“God, it smells good in here,” I said as soon as Edward and I stepped into Blue Belly BBQ, a cash-only BYOB.
The aroma that wafted through the small restaurant made me pine for all the marvelous barbecue I have enjoyed in the South. Blue Belly has a few wooden counter stools and simple tables and chairs, but it also does a busy takeout business.
The small menu features sandwiches and platters. All of the sandwiches come with french fries and red cabbage coleslaw. For a platter, a choice of three sides is a most generous offer.
We decided to take dinner home on an early, cool evening. The smoked meat kept its heat while the fries required a few minutes in a dry sauté pan.
The slow-roasted pig sandwich ($13) was the big winner. Juicy shreds of pork, filled with flavor, were piled high on a soft bun and topped with pickled fennel and mustard sauce. One bite and I was hooked. The use of fennel slaw in place of a mayonnaise-based coleslaw was right up my barbecue alley. The combination of tender pork, crunchy fennel and a homemade mustard sauce prompted me to remember this recipe in order to mix up a batch at home the next time I roast some pork. The reheat on the fries worked well. They were not too salty.
The St. Louis spare ribs ($16) retained a smoky flavor and aroma. I liked the seasoned dry rub used in their preparation. We found the texture OK; the pork did not fall off the bone, but it wasn’t chewy either.
The big disappointment was the Painted Hills beef brisket ($15). Everyone has his or her notion of how barbecued brisket should look and taste. For me, the beef must be tender and juicy. It should be thinly sliced against the grain in long slices. Blue Belly BBQ serves chunks of beef, which, although tasty, did not earn merits in the texture department. It would be difficult to make a sandwich with any leftovers.
Classic side dishes help the beef or pork shine at any barbecue restaurant. I liked the flavor and mouthfeel of the mac and cheese. The pasta was cooked al dente and prepared with cheese that melted with ease as I gently reheated it. I found the corn cakes bland and underwhelming.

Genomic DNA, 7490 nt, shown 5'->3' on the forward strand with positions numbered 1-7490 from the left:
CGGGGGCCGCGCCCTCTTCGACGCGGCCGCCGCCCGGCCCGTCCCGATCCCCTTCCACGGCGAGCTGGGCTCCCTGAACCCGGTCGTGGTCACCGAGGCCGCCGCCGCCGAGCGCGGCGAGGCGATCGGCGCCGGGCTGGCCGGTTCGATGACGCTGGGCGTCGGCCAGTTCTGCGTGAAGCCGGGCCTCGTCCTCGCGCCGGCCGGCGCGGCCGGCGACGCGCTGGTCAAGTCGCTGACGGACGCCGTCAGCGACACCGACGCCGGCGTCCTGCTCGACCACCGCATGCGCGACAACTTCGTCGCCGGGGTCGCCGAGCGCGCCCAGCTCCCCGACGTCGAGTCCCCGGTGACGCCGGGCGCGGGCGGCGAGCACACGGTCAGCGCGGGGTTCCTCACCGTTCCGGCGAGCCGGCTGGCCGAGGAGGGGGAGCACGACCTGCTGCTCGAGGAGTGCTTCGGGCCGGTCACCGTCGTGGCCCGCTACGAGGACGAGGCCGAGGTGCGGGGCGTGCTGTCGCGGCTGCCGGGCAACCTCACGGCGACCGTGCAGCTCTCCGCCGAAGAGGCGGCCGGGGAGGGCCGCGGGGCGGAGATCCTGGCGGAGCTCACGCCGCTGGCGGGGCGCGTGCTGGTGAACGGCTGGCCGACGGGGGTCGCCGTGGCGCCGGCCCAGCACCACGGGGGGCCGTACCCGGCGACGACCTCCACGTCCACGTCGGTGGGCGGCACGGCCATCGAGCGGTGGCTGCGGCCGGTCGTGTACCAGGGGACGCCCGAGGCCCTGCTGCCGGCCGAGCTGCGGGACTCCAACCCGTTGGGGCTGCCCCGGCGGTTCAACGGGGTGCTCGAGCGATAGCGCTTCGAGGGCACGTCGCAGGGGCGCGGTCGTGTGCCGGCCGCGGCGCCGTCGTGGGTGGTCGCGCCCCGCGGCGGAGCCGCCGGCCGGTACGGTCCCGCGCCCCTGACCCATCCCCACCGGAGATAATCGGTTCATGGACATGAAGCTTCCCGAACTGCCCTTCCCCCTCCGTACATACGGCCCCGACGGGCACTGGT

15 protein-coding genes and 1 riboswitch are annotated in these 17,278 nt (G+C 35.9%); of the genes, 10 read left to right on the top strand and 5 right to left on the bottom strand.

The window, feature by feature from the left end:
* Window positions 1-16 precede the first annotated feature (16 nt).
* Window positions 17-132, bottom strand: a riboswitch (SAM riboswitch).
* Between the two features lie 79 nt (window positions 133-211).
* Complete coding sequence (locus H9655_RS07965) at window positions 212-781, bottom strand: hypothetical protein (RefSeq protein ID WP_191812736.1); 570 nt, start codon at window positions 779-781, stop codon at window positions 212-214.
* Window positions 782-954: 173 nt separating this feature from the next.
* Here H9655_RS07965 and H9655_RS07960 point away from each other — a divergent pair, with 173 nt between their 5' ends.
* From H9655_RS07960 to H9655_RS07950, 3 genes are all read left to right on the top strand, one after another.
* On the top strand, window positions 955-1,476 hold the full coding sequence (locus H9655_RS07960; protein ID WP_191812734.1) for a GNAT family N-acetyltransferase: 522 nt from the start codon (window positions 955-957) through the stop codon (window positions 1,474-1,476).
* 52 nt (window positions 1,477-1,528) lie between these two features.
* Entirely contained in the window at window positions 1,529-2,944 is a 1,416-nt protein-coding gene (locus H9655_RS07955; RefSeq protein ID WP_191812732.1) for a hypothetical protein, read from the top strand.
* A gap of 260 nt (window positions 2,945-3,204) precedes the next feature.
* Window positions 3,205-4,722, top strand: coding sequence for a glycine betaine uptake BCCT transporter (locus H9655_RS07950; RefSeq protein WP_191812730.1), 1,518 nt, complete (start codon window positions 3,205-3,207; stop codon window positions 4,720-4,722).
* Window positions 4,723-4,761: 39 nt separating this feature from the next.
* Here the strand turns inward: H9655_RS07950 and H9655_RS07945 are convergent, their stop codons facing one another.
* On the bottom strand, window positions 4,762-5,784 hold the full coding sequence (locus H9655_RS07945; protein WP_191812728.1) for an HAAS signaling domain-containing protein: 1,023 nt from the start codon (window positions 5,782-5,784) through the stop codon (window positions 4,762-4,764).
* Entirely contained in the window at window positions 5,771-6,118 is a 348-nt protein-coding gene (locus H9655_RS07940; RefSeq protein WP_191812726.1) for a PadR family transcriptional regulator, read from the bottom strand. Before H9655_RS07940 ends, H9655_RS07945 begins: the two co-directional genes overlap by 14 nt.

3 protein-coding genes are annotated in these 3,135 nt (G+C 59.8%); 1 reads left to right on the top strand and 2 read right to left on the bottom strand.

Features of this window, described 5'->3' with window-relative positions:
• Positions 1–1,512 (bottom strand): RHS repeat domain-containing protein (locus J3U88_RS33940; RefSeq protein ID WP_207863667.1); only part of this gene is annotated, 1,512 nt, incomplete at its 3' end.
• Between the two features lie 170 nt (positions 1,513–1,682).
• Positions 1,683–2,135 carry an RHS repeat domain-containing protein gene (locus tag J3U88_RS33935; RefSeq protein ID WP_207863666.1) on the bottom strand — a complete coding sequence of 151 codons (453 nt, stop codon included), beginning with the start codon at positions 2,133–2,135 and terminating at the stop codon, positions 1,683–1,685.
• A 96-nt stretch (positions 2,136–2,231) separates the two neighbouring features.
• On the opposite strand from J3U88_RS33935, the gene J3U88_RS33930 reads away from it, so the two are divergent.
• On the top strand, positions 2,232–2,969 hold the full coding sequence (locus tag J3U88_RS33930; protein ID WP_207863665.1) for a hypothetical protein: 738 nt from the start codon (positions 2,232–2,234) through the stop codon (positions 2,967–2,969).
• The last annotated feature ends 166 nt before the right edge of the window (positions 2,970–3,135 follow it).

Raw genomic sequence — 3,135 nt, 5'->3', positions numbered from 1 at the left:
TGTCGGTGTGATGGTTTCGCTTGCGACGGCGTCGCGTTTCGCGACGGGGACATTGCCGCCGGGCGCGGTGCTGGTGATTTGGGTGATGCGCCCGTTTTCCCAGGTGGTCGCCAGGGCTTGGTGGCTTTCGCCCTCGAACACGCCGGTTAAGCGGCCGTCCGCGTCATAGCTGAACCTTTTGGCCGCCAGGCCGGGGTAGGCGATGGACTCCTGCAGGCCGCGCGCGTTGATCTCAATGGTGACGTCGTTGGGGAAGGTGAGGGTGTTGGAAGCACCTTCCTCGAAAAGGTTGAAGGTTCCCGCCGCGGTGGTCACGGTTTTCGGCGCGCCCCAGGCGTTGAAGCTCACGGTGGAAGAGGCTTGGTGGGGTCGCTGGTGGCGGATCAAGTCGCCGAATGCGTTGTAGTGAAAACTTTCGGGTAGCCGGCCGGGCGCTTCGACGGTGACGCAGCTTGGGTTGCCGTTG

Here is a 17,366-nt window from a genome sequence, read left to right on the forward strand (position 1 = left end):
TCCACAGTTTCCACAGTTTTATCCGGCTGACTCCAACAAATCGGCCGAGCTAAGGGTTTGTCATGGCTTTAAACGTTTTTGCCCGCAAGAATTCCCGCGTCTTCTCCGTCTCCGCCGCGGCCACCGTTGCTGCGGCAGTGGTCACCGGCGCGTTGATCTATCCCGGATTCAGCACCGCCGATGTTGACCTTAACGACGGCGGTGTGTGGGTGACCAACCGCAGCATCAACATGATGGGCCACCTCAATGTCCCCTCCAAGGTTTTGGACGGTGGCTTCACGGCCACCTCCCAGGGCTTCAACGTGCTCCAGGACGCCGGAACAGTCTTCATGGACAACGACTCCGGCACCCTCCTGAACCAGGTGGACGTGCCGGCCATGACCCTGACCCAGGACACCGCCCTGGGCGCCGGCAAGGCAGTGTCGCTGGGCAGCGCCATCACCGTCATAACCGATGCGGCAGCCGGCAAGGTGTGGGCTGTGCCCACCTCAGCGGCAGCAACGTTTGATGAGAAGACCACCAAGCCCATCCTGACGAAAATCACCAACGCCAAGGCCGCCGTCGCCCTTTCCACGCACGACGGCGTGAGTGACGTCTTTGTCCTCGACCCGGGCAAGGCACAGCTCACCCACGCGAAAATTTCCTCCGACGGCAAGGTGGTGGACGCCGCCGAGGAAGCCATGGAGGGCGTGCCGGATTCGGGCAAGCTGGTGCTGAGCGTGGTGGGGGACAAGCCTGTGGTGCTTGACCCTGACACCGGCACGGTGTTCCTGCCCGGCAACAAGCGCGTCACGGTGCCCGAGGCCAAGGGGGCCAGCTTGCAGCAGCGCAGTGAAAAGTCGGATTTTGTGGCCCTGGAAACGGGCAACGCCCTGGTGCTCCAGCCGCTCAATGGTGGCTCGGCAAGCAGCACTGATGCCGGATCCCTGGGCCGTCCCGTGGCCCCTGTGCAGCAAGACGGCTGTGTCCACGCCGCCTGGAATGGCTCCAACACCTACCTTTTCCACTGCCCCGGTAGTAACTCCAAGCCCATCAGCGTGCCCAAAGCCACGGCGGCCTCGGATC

The braised greens took me right back to North Carolina. Collards are rolled into a chiffonade, placed in a big pot with a piece of pork, covered with water and gently cooked until they literally melt in one’s mouth. Bits of shredded juicy pork mingled with the greens to produce a balanced taste. These hit the mark, although I thought there was a bit too much hot sauce in the mix.
Fingering potato salad was another side I recommend. Small rounds of potato were perfectly cooked, seasoned and tossed with the right touch of mayonnaise. Sometimes potato salad turns to mush, but this one held up nicely.
Red cabbage slaw imparted a slight pickled flavor and could have been pepped up a bit with the addition of celery, carrot or onion. Baked beans can be tricky. They are sometimes too sweet, but Blue Belly BBQ simmers them with the right amount of ketchup and spice.
While we watched the chef prepare our dinner, we were given small ramekins for take home sauce. Blue Belly BBQ prepares three from scratch: sweet, hot and vinegar.
“Make sure you taste the beef and pork before you add any sauce,” the chef said.
Both the sweet and hot sauces were thick and rich. I preferred the sweet one because it was not cloyingly sweet.
Blue Belly BBQ fills a much-needed void in Bella Vista. The moderately priced restaurant is a place I would frequent if I lived nearby. We enjoyed the pork sandwich so much, I would like to try the smoked lamb with jicama and radishes and the Korean beef with kimchi and crispy shallots.
Three tips of the toque to Blue Belly BBQ.
600 Catharine St.